In the Raksasa form, the groom battles with the girl’s family overcome them, and carrying her away. It was in this manner that Krsna Paramatman married Rukmini.


The eighth and last is Paisaca. In asura even though the girl’s willingness to marry the man is of no consequence, at least her people are given money. In Raksasa, though violence is done to the girl’s family, the marriage itself is not against her wish. Rukmini loved Krsna, did she not? In Paisaca the girl’s wish does not count, nor is any money or material given to her parents. She is seized against her wish and her family Antagonised.


We have the Brahma type at one end and the Paisaca at the other. There cannot be the same system or the same arrangement for everybody. Our sastras have taken into account the differences in temperament and attitude among various sections of people and it is in keeping with the same that they have assigned them different rites, vocations, etc. All our present trouble arises from the failure on the part of men, who Advocate the same system for all, to recognize this fact.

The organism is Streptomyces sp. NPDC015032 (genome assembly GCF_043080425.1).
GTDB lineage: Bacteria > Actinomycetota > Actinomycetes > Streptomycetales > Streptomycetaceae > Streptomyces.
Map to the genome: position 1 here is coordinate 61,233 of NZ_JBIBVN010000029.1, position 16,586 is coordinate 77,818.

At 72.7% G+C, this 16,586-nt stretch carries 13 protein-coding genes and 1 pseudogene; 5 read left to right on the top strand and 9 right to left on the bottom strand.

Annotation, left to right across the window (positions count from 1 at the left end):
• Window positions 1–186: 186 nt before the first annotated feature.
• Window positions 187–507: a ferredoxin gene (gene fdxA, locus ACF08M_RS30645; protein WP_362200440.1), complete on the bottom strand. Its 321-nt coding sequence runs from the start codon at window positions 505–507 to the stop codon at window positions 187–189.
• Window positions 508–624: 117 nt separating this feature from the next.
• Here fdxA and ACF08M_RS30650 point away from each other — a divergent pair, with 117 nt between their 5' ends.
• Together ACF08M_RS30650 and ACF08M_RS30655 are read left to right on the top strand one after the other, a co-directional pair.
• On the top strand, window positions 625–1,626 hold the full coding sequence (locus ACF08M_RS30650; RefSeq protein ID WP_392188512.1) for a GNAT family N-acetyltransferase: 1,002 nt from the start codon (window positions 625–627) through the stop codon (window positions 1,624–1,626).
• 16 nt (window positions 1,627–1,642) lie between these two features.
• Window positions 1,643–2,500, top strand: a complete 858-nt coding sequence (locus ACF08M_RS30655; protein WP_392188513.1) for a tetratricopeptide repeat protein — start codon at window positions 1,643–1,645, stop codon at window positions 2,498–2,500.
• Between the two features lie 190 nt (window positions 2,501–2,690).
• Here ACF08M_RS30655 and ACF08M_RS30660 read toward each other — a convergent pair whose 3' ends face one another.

There are tribals living in the forests who look fierce and have a harsh way of life. But at heart they may be more cultured than townspeople, not to speak of the fact that they are useful to society in many ways. They have frequent family feuds. In consideration of this Raksasa and Paisava marriages may have to be permitted in their case. After the marriage, they are likely to forget their quarrels and live in peace with each other. Ksatriyas who are physically strong and are used to material pleasure is allowed the Gandharva form of marriage and their girls have even the right to choose their husbands as in the svayamvara ceremony.

It is for these reasons that the dharmasastras, which are based on the Vedas and which constitute Hindu law, permit eight forms of marriage. In all these eight, the bride and groom have the right to be united in wedlock with the chanting of mantras. But Brahma is the highest of the eight forms. In it, the bride must not have attained puberty. “Pradanam prak rtoh”: — this statement is in the dharmasastras themselves. A girl’s marriage, which has some significance for her that the upanayana has for a boy, must be performed when she is seven years old (or eight years from conception)

Unfortunately, in the case of some girls, a groom does not turn up in time for a Brahma marriage to be performed. Meanwhile, they grow old and their marriage is conducted in the arsa, daiva, or prajapatya way. Only these types are permitted for Brahmins. But for the rest, other types are also allowed. They may marry a girl who has come of age either in the Gandharva way or in a svayamvara.